Some Italian bloggers with a lot of time on their hands did some serious digging and came to an interesting conclusion. After perusing through the official Android source page at source.android.com, they noticed that for each final version of Android just before the next generation, Google uses the word "latest" at the end to identify it. They surmised that this is Google's not-so-subtle coding for "last version." What they found most intriguing is that Android 4.2.2 already has this moniker tacked on at the end. Deductive reasoning suggests their conclusion could be valid.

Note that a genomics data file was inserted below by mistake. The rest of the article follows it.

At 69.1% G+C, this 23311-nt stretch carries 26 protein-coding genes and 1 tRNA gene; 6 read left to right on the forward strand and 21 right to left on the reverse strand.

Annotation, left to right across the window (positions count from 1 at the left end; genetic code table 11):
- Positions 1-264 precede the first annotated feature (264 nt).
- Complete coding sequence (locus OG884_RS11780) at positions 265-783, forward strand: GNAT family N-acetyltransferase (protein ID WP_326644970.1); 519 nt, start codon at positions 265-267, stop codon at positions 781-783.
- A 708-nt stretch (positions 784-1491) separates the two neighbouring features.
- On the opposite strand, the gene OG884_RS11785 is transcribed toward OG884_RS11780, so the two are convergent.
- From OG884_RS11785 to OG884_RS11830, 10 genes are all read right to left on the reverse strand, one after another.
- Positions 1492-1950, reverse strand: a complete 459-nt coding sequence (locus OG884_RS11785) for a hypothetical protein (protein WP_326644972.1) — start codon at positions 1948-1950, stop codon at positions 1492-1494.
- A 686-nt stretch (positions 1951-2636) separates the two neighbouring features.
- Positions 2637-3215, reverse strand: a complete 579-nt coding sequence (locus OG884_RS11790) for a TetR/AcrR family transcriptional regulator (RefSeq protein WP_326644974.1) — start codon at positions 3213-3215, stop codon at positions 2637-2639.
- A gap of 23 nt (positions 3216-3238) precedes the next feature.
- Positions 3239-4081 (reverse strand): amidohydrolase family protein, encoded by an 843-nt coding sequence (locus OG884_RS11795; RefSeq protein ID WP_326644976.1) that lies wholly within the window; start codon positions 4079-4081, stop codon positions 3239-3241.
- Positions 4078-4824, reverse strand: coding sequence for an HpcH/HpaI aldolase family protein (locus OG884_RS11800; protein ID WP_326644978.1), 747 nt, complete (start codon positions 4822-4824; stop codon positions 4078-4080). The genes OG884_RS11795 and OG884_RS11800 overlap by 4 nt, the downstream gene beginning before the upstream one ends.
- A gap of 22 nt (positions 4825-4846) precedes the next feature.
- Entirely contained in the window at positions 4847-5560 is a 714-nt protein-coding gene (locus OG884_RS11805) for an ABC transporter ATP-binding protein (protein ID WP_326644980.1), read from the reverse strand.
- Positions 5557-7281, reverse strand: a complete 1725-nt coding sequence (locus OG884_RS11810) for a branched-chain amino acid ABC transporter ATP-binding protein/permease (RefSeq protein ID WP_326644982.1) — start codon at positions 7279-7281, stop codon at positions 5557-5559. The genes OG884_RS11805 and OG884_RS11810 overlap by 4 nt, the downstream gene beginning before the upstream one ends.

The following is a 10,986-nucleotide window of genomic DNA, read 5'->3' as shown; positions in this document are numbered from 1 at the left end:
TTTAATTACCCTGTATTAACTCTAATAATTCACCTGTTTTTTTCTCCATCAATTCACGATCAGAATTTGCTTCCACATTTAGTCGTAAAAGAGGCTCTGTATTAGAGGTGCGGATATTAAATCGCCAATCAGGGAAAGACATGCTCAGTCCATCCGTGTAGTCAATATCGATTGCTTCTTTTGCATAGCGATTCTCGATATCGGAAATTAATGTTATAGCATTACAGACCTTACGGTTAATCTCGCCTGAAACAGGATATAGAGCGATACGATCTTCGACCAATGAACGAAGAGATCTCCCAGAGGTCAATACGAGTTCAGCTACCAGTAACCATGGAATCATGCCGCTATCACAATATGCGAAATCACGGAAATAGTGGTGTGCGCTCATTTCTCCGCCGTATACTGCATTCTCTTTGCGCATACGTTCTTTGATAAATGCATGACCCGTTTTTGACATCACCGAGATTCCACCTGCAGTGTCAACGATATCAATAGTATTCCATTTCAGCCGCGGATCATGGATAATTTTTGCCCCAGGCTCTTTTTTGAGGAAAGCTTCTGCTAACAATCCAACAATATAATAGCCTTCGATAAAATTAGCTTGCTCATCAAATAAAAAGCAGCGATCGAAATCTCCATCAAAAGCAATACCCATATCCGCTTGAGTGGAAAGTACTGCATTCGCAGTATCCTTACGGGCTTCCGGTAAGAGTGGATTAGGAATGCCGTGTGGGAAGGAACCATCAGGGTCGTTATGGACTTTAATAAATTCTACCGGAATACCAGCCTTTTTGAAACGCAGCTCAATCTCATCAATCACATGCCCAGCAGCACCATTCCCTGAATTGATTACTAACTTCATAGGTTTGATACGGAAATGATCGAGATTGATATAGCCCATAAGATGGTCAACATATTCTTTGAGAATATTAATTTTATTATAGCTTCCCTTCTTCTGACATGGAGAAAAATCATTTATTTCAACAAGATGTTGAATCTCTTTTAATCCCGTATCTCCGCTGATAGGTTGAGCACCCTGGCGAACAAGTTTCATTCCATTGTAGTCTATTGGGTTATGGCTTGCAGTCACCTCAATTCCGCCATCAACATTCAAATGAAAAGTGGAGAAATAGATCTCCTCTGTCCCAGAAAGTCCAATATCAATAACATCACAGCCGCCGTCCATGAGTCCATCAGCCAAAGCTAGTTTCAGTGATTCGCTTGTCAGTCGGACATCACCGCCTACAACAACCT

Of course, it's entirely possible that Google always simply moves the "latest" descriptor to the end of each version until the next one comes out, even if it is just an incremental update. Without a time machine, there's no way to know for sure, but it is entirely possible they are correct and 4.2.2 is the final version before Key Lime Pie is launched at Google I/O in May. Since Android 4.2.2 just launched for Nexus devices, we will get a chance to see just how final and bug-free this version is, which could solidify their proposition. What do you guys think?
Source: Phone Arena